The Spring Book Fair, held every year by AUC Press, offers the community a wide ranging collection and the opportunity to buy high quality books at discounted prices.
“First and foremost the book fairs that we have and will be organizing for years to come strengthen our relationship with the English speaking community of Egypt,” said Dax Bennett Roque, the AUC bookstore manager, and organizer of the event.
“Providing the opportunity for readers to purchase high quality books on all sorts of subjects is our main goal. The AUC Press is a leading player in the dialog between East and West and within Egypt itself.”
Roque had organized another book fair at the Tahrir campus in early April, in an attempt to promote cultural awareness after the January 25 Revolution.
As Egypt embarks on a new chapter in its history, many anticipate the first free and fair presidential election will mark the success of the country’s transition to democracy. The surge of political activism, newly formed parties, and onetime opposition leaders turned presidential candidates, has brought to life Egypt’s once paralyzed political scene.
In an embrace of this new phase of political freedom, the AUC community welcomed several candidates on its campuses to present their presidential plans. The events were hosted by the Cairo International Model Arab League (CIMAL), in a series called “Al Shaab Yureed an Ya’raf Al Ra’es” [The People Need to Know the President], while Amr Moussa was invited by the Leadership for Education and Development Program (LEAD).
The sun cuts through the ripped curtains of the small decrepit bus, hitting passengers’ faces. The coughing engine puts them on the edge of their seats.
Security guards who often ride the bus to check passenger IDs, were absent when I boarded and no one asked for identification. I was on assignment for The Caravan to check on the conditions of the buses used by custodial staff.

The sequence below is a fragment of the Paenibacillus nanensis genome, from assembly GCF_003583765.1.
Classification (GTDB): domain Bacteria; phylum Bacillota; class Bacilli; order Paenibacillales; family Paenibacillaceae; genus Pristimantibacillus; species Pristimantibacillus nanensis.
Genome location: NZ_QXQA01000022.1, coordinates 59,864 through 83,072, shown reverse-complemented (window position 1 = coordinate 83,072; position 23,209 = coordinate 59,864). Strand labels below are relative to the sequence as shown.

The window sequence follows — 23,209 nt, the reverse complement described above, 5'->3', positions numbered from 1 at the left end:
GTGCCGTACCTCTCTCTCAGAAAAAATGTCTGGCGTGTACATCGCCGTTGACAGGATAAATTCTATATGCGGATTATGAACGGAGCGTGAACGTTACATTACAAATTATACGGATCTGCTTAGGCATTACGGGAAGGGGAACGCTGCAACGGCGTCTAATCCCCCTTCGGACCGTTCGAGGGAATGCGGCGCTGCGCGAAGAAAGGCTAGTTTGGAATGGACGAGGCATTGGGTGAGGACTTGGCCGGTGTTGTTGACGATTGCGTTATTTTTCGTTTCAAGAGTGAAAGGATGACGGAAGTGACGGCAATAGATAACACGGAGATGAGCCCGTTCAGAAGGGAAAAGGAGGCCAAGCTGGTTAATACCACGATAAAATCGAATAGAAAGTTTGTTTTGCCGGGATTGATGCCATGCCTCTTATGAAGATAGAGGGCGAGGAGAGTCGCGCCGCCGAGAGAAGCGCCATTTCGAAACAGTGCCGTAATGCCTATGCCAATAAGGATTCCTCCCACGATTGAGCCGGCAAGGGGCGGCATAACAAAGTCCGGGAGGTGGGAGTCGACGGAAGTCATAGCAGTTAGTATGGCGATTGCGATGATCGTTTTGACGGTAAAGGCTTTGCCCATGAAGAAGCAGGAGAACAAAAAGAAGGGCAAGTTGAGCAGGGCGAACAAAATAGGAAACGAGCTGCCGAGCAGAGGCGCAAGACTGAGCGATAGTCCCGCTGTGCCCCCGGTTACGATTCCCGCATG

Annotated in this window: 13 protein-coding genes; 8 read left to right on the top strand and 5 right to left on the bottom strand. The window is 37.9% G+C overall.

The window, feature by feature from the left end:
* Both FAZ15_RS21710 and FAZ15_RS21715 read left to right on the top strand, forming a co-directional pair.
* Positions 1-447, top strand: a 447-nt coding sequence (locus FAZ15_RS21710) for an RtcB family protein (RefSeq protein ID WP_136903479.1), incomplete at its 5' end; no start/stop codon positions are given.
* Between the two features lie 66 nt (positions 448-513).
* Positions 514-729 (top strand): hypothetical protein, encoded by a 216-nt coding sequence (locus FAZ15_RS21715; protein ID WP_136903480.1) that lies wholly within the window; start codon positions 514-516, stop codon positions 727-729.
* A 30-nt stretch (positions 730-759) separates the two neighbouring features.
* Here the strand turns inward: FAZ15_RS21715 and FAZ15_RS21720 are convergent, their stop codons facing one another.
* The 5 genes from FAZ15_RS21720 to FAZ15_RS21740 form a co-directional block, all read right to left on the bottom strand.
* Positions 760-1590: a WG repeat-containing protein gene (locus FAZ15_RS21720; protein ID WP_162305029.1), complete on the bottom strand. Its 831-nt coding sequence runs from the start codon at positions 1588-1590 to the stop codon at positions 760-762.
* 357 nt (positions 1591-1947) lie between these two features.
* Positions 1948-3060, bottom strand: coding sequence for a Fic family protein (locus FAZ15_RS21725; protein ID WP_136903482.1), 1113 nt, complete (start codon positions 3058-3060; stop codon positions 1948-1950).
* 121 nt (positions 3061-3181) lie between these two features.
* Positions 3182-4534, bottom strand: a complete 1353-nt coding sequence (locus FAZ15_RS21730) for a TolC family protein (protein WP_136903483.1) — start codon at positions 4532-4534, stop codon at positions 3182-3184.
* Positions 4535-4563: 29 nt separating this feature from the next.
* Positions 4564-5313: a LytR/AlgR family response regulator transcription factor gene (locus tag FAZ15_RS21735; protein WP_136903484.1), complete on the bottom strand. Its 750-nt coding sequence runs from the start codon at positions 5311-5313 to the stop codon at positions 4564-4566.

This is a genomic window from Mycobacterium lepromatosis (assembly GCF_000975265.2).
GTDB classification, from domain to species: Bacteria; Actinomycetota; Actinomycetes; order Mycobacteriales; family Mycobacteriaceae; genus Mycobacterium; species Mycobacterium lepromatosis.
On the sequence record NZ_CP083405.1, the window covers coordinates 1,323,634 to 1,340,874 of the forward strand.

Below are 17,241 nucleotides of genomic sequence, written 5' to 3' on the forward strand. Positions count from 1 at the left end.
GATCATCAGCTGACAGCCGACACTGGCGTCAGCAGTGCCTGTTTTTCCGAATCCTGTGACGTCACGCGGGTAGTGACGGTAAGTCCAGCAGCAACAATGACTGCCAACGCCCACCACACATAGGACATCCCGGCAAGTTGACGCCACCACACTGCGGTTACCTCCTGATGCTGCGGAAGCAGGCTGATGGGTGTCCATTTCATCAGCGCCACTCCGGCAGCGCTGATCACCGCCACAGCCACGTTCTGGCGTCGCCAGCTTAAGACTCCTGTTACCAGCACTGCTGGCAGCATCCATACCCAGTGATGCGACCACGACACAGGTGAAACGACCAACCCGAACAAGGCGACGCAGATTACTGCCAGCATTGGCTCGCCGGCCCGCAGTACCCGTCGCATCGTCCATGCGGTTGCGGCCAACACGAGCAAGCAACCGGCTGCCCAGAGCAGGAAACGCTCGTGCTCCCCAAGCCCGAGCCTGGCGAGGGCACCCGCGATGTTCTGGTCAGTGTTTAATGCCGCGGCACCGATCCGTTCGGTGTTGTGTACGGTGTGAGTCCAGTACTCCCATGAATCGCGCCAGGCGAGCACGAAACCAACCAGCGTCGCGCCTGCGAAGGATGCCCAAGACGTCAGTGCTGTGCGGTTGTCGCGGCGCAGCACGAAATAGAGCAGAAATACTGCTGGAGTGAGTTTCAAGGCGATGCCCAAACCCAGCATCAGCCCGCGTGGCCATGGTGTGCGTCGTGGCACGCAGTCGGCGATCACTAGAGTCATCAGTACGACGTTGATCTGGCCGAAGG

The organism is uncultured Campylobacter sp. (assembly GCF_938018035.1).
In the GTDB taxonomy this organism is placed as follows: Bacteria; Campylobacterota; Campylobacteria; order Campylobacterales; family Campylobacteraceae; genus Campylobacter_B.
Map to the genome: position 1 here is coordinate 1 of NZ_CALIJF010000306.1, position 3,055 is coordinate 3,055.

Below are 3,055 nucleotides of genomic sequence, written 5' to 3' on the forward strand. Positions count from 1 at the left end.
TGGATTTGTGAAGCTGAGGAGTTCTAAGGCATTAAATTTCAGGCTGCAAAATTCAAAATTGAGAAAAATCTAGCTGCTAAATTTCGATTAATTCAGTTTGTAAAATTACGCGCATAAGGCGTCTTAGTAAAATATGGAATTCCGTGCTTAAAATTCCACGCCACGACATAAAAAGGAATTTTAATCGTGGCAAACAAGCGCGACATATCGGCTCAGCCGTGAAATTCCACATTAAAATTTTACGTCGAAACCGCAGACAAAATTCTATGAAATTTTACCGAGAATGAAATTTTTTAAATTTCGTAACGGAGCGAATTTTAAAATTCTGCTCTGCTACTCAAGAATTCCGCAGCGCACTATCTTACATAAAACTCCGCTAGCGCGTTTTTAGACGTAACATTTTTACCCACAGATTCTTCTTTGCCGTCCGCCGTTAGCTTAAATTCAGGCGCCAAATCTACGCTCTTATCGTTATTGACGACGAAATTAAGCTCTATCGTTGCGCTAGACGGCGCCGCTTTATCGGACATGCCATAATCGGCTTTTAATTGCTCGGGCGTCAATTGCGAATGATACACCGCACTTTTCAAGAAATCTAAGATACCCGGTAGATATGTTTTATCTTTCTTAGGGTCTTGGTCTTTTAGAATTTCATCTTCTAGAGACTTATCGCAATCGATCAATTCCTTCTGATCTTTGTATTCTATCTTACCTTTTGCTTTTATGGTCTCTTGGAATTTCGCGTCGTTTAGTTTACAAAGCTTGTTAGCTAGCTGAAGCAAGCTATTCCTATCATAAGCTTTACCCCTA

Mamdouh Gaber, AUC transportation director, would later tell me: “Workers usually know each other, and are accompanied by their team leader, so they can detect if a stranger is riding the bus.”
Medieval Byzantine, Gregorian, Latin, Italian and Arab music have been gradually gaining popularity in contemporary performances. Musicians today, however, have no notation or directions as to how this ancient music was performed, explained Director of the music department John Baboukis in his provost lecture Sunday.
“There are many musical scores and they all contain writings,” said Baboukis, “but they only contain [very few] clues [as to how to perform the music]. Students should search for clues to add to their interpretation. The message that I am trying to send to students from this lecture is one thing: do your own music.”
Minister of Interior Mansour El-Essawy last week announced the disbanding of the controversial Amn el Dawla [State Security] in a move that has ignited debate over the role that respect for human rights should play in any future police apparatus.
“Minister of Interior Mansour El-Essawy decided today to cancel all administrative branches and offices of State Security in all the republic’s provinces,” the official MENA news agency reported.
The apparatus will be replaced with the National Security bureau and focus exclusively on terrorism issues.